It was almost as if their schedule had alternated interesting and boring classes. Their next class, with Professor Resaginotel, a tall woman with brilliant white hair shot through with streaks of black and a collar that matched, was on paperwork and regulations regarding magic and collared people. Desmond struggled to pay attention until they reached the overview of the accounting.
The nation owned the collared people, or at least it owned their time and service.
But people paid for those services and that time – for things like guarding a boat when it went on the water, or protecting a caravan, or moving a lot of rock. So there were hours to be accounted for, and a rate dependent on a large list of factors. For about twenty minutes, Desmond was in heaven, figuring out his current hourly rate for different tasks and helping Doria do the same.
Kayay still hadn’t returned when they moved on to their fourth class, which turned out to be Portals and Doorways.
Their professor, Professor Kelofaide, counted heads, shook their head, and moved on. “Today we are going to learn the most basic portal, which is a way to keep your books on your shelf until you need them. That is, it is a fixed portal on both ends, one end being your shelf in your dormitory and the other being your hand, and it is small, no bigger than the largest of your books. You’ll find this one quite handy, I believe, when you’re on the trail. So. Picture a portal, ask your collar for help, and then picture, very clearly, your dormitory bed and the shelf therein.”
Excited, Desmond did as instructed. That would make their growing load of books easier to handle, and the other things he could do with that…
His portal fizzled at a coin-sized hole and disappeared.
“Hello?” he muttered quietly. “Can we do a portal? To my shelf”
::You should’ve asked the first time, but I was with you. All right, picture your shelf. You left your spare cravat on it – there, yes. Just like that. Your visualization is quite good. And…::
This time, it got nearly big enough for Desmond’s hand before it fizzled.
Next to him, Doria was happily putting all her books from Paperwork and Regulations on her shelf. “I could take yours, too,” she offered. “It’s not like we’re not right next to each other.” Her portal had a pink edge around it and seemed to glow, and it was big enough that they could have tossed Cataleb through it.
“This basic portal is not designed for living things.” Professor Kelofaide’s voice seemed to cut right into Desmond’s thoughts. And perhaps that was exactly what happened. Maybe thought-reading was a later class.
::Much later, and only for certain students. But I’ll bet you’ll be in it.::
“We have,” Professor Kelofaide continued, “attempted such with mice and rats, and the results are… well, to put it kindly, they are unreliable. We do not use these portals for moving anything living, although a piece of fruit or such will most often come through unscathed.”
Most often was not, Desmond considered, all that reassuring. He might not be all that fond of Cataleb, but not enough to risk unreliable results.
::Portal first, Cataleb later:: suggested his collar.
The collar had a point. Desmond focused on the portal, thinking about his shelf and his books, his bedroom and his window and -” Once again, the portal fizzled away.
“Shit,” Desmond muttered quietly. He could do forcefields, why couldn’t he manage this?
::Because this is the opposite. You need to stop thinking of blocking, of pushing, and start thinking of opening. It may not be easy. All right. Eyes closed. Shelf, nothing but the shelf.::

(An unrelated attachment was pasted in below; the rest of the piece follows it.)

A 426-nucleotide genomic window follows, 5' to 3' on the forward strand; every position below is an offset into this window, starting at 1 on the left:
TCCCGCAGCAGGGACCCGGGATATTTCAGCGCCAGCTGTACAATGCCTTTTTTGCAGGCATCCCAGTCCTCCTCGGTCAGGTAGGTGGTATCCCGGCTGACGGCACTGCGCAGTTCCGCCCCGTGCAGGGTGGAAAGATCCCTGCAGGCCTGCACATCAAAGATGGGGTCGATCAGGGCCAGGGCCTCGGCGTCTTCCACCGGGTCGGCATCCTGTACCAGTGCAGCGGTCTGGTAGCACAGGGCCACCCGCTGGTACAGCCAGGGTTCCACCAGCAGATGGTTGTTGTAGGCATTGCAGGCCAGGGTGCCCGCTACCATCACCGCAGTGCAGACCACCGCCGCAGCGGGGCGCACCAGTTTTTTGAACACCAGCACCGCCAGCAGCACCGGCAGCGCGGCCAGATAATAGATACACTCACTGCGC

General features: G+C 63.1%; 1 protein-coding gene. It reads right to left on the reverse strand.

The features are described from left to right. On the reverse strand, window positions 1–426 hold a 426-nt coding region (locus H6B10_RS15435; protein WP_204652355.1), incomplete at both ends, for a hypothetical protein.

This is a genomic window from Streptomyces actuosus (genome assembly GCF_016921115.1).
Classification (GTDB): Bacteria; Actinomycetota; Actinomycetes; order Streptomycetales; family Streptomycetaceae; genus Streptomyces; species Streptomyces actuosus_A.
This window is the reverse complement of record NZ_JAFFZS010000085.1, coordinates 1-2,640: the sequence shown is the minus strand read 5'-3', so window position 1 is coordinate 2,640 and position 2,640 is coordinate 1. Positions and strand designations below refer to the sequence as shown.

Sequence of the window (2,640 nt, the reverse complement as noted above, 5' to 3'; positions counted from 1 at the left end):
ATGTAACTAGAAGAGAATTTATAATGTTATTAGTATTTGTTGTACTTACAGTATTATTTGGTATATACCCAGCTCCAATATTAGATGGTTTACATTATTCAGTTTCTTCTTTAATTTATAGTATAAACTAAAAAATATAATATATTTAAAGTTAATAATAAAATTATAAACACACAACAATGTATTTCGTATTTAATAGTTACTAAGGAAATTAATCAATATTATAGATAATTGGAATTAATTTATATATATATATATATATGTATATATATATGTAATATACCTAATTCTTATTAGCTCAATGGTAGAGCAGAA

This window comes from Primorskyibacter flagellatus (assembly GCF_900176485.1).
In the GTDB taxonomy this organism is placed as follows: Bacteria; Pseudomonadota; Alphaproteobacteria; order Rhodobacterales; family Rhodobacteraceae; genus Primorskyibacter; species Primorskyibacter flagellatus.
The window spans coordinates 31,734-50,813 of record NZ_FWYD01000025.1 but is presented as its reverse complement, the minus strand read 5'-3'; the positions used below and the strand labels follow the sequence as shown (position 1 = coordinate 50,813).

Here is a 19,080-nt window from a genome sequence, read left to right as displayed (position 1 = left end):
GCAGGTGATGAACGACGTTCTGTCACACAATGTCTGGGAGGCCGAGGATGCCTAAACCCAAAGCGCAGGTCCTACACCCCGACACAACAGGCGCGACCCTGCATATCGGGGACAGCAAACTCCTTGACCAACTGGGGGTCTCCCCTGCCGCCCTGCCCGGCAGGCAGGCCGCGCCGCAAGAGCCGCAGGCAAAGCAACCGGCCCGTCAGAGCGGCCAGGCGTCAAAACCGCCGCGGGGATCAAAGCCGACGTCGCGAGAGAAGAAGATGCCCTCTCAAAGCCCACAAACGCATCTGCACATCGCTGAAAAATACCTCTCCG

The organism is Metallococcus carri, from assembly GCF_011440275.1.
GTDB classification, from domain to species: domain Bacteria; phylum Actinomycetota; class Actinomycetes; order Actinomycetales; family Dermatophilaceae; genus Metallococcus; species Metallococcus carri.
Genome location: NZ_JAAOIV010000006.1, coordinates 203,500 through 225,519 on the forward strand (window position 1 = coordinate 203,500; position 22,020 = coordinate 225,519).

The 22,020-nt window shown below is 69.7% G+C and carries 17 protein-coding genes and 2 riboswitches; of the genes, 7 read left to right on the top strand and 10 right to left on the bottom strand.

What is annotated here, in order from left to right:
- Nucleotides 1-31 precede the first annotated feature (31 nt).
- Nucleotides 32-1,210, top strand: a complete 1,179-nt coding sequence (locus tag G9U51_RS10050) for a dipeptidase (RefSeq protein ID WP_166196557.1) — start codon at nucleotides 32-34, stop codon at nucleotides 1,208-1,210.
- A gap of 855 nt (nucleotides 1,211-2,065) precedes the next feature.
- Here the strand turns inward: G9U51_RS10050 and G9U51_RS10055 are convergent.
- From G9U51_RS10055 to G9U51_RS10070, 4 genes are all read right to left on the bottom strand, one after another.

Desmond had almost gotten it in his mind when Professor Kelofaide stopped in front of his desk. “How is it going… Desmond, is it?”
“It’s, uh. not going very well.” Desmond demonstrated his fizzling portal.
“Hrrumph. Well, keep trying.” The professor moved on, clearly disappointed in Desmond.
“Here.” Doria shifted over next to him. “Try like…” She reached her arms under his and put one hand on the outside of each of Desmond’s hands. “Now, I think about reaching my hand through like I’m just picking up my books.”
Desmond muttered “please?” at his collar and focused on reaching through to get his books. He pushed power through.
The portal opened to the size of a deck of cards and splattered greenly over everything. Desmond felt the goo that splattered slide over his hand and vanish, leaving the faintest green residue.
Professor Kelofaide clucked at him. “You cannot use power to substitute for finesse. Doria, what are are you doing?”
“I’m helping him. Or, at least, I’m trying to.”
“And what does that gain you?” Professor Kelofaide looked down a long, beaklike nose at Doria.
She lifted her chin and smiled just as sharply as that nose back up at their professor. “Well, by teaching someone else, I better understand the theory behind what I’m doing. One. And also, by having my House be better at portals, I increase the reputation of said house. Two. And also, by feeling what Desmond is doing as he does it, I learn how to do interesting things on purpose. Like so.” She moved her hands away from Desmond’s and made a small portal that exploded with greenish-grey light. “Three. But I also get to put my hands on Desmond’s, which was entertaining. May I continue, professor?”
The Professor was very still for a moment. “I believe you and your collar may have chosen the wrong color. But do carry on, please, rather than interrupt my class further.”
Desmond didn’t point out that the Professor had done the interrupting first, and neither did Doria. Instead they went back to practicing portals.
By the end of the class, hands covered in a thin green film, Desmond had managed just enough of a portal to pull through a cravat, although not large enough to put his books through yet. Taking pity on him, Doria put his books on her shelf.
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